According to OSHA, employers are responsible for:
- Training employees to recognize conditions that put them at risk for cold stress
- Providing training on prevention, symptoms, and treatment
- Providing training on clothing selection for cold and windy environments
- Monitoring the crew’s physical condition during tasks
- Scheduling breaks in warm and dry areas often
- Scheduling tasks during warmer parts of the day
- Ensuring that the crew works in pairs
- Providing sweet, warm beverages
- Providing heating where possible
Keep in mind that the magnitude and risk associated with weather conditions depend on each individual person’s tolerance and that certain individuals may need more time to adjust to the weather. Each employee should be gradually introduced to the cold.
There are also a few risk factors associated with cold stress, including:
- Improper Dressing
- Predisposing conditions such as hypertension, hypothyroidism, and diabetes
- Physical Condition
Proper dress includes layers of loose-fitting, insulated clothes, an insulated jacket, gloves, hat, and insulated, waterproof boots.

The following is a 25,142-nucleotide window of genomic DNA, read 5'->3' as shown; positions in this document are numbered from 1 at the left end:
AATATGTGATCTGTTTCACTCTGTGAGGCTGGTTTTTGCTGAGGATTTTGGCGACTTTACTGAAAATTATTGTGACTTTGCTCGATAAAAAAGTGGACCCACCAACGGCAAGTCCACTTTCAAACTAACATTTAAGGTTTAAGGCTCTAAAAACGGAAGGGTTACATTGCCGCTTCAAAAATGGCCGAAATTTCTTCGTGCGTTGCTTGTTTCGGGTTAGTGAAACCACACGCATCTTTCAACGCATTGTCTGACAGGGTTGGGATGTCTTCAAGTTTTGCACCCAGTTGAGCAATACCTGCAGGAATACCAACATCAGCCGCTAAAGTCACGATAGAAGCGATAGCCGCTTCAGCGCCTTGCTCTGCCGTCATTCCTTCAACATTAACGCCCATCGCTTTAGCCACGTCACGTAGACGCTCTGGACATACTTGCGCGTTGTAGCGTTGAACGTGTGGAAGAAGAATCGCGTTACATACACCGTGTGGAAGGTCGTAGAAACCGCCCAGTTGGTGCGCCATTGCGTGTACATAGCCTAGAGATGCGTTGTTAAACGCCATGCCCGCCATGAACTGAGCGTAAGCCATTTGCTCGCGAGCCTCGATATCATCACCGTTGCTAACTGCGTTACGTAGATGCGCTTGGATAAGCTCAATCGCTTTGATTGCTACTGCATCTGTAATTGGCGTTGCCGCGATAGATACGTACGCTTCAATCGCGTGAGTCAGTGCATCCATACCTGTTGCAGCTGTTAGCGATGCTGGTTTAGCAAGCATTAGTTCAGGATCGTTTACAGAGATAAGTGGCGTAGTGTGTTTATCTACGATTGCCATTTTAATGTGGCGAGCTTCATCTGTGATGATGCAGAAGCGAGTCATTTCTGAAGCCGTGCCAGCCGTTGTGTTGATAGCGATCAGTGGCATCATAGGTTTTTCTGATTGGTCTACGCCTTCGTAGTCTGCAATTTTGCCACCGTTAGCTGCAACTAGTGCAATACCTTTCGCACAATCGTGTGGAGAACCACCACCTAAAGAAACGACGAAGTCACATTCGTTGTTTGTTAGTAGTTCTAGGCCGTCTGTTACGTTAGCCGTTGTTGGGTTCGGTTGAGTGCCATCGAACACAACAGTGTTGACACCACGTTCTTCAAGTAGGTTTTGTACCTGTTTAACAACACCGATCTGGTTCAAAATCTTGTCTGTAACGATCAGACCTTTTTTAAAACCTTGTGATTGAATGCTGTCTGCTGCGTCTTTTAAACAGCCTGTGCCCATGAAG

Aside from checking in with your crew and ensuring their preparedness for the weather conditions, it’s important that you monitor the weather. Will the temperature be dropping soon? Is a snow storm predicted? What will the temperature be during the first hours of the morning when your crew outside working?
Being aware of the weather will allow you to prepare for, and ensure that you plan work tasks and breaks around the weather and provide heating and any other resources such as warm beverages.
Detecting and Treating Cold Stress
Now let’s talk about the detection and treatment of cold stress. As we mentioned earlier, there are several different types of cold stress, each with unique symptoms and treatment.
While hypothermia is often thought to happen only if submerged in water, it can also happen if a person is chilled due to rain or sweat. The mild symptoms of hypothermia include shivering and stomping feet in an attempt to get warm, but the person is still alert.
Moderate to severe symptoms of hypothermia gradually worsen as the person loses heat. As symptoms worsen, the person will stop shivering, may lose coordination, and become confused or disoriented. Their pulse and breathing may slow down, pupils become dilated, lose the ability to stand, and even become unconscious. These symptoms could lead to death if left untreated.
How to treat hypothermia:
- If the person is experiencing extreme symptoms, call 911 immediately.
- Move to a warm, dry area
- Replace clothes with dry clothes and use any warm packs available to increase body temperature